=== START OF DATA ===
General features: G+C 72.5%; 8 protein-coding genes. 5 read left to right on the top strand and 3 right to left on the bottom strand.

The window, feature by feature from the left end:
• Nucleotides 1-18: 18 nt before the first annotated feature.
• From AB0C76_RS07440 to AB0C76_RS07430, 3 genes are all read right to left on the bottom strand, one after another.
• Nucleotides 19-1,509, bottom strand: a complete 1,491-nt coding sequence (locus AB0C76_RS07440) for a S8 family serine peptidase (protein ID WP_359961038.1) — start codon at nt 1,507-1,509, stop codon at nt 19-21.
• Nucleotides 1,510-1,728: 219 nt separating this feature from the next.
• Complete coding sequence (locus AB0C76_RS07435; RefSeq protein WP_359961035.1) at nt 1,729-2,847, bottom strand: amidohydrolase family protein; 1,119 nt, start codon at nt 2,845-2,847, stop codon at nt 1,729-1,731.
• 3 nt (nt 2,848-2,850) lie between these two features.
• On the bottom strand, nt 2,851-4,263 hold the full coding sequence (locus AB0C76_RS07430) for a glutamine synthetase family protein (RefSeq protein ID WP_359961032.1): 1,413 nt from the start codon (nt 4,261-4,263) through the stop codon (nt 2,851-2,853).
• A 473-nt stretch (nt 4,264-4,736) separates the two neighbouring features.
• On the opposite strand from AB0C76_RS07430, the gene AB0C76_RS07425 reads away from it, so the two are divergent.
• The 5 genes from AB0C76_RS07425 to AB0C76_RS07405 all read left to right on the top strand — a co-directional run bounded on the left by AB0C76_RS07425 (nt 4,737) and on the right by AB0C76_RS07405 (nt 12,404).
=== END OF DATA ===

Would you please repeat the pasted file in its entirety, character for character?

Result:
General features: G+C 72.5%; 8 protein-coding genes. 5 read left to right on the top strand and 3 right to left on the bottom strand.

The window, feature by feature from the left end:
• Nucleotides 1-18: 18 nt before the first annotated feature.
• From AB0C76_RS07440 to AB0C76_RS07430, 3 genes are all read right to left on the bottom strand, one after another.
• Nucleotides 19-1,509, bottom strand: a complete 1,491-nt coding sequence (locus AB0C76_RS07440) for a S8 family serine peptidase (protein ID WP_359961038.1) — start codon at nt 1,507-1,509, stop codon at nt 19-21.
• Nucleotides 1,510-1,728: 219 nt separating this feature from the next.
• Complete coding sequence (locus AB0C76_RS07435; RefSeq protein WP_359961035.1) at nt 1,729-2,847, bottom strand: amidohydrolase family protein; 1,119 nt, start codon at nt 2,845-2,847, stop codon at nt 1,729-1,731.
• 3 nt (nt 2,848-2,850) lie between these two features.
• On the bottom strand, nt 2,851-4,263 hold the full coding sequence (locus AB0C76_RS07430) for a glutamine synthetase family protein (RefSeq protein ID WP_359961032.1): 1,413 nt from the start codon (nt 4,261-4,263) through the stop codon (nt 2,851-2,853).
• A 473-nt stretch (nt 4,264-4,736) separates the two neighbouring features.
• On the opposite strand from AB0C76_RS07430, the gene AB0C76_RS07425 reads away from it, so the two are divergent.
• The 5 genes from AB0C76_RS07425 to AB0C76_RS07405 all read left to right on the top strand — a co-directional run bounded on the left by AB0C76_RS07425 (nt 4,737) and on the right by AB0C76_RS07405 (nt 12,404).